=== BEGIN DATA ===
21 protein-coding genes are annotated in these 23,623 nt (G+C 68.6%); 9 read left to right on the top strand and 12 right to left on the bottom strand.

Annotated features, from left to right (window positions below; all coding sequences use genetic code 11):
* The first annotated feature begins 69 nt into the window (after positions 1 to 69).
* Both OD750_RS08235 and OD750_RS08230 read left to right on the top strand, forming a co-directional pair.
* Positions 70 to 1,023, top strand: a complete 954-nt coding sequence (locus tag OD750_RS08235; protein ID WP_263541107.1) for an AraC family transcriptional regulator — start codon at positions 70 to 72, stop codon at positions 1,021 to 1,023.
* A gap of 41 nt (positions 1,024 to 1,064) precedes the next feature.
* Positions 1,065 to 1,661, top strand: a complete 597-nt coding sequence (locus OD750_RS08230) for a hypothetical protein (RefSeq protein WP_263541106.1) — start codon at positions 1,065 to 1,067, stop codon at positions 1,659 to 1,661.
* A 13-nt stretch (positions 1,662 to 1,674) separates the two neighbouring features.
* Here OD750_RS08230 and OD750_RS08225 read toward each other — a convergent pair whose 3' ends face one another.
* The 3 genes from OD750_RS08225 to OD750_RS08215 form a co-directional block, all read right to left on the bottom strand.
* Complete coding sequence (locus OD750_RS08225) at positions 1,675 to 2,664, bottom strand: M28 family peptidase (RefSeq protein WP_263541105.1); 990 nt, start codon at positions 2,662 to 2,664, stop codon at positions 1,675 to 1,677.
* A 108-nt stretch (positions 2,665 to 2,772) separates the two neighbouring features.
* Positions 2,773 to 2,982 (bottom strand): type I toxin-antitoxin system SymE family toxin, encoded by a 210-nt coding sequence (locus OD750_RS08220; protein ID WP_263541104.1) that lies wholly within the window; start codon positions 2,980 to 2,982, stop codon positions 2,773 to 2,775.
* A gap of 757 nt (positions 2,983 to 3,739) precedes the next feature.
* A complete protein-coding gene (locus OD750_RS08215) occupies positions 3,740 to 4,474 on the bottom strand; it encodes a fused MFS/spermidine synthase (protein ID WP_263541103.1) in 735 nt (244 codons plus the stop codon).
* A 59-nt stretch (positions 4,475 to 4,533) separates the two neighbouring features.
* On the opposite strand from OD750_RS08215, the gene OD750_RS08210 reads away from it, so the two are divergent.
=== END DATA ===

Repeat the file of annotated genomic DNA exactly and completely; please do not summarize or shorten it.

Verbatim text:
21 protein-coding genes are annotated in these 23,623 nt (G+C 68.6%); 9 read left to right on the top strand and 12 right to left on the bottom strand.

Annotated features, from left to right (window positions below; all coding sequences use genetic code 11):
* The first annotated feature begins 69 nt into the window (after positions 1 to 69).
* Both OD750_RS08235 and OD750_RS08230 read left to right on the top strand, forming a co-directional pair.
* Positions 70 to 1,023, top strand: a complete 954-nt coding sequence (locus tag OD750_RS08235; protein ID WP_263541107.1) for an AraC family transcriptional regulator — start codon at positions 70 to 72, stop codon at positions 1,021 to 1,023.
* A gap of 41 nt (positions 1,024 to 1,064) precedes the next feature.
* Positions 1,065 to 1,661, top strand: a complete 597-nt coding sequence (locus OD750_RS08230) for a hypothetical protein (RefSeq protein WP_263541106.1) — start codon at positions 1,065 to 1,067, stop codon at positions 1,659 to 1,661.
* A 13-nt stretch (positions 1,662 to 1,674) separates the two neighbouring features.
* Here OD750_RS08230 and OD750_RS08225 read toward each other — a convergent pair whose 3' ends face one another.
* The 3 genes from OD750_RS08225 to OD750_RS08215 form a co-directional block, all read right to left on the bottom strand.
* Complete coding sequence (locus OD750_RS08225) at positions 1,675 to 2,664, bottom strand: M28 family peptidase (RefSeq protein WP_263541105.1); 990 nt, start codon at positions 2,662 to 2,664, stop codon at positions 1,675 to 1,677.
* A 108-nt stretch (positions 2,665 to 2,772) separates the two neighbouring features.
* Positions 2,773 to 2,982 (bottom strand): type I toxin-antitoxin system SymE family toxin, encoded by a 210-nt coding sequence (locus OD750_RS08220; protein ID WP_263541104.1) that lies wholly within the window; start codon positions 2,980 to 2,982, stop codon positions 2,773 to 2,775.
* A gap of 757 nt (positions 2,983 to 3,739) precedes the next feature.
* A complete protein-coding gene (locus OD750_RS08215) occupies positions 3,740 to 4,474 on the bottom strand; it encodes a fused MFS/spermidine synthase (protein ID WP_263541103.1) in 735 nt (244 codons plus the stop codon).
* A 59-nt stretch (positions 4,475 to 4,533) separates the two neighbouring features.
* On the opposite strand from OD750_RS08215, the gene OD750_RS08210 reads away from it, so the two are divergent.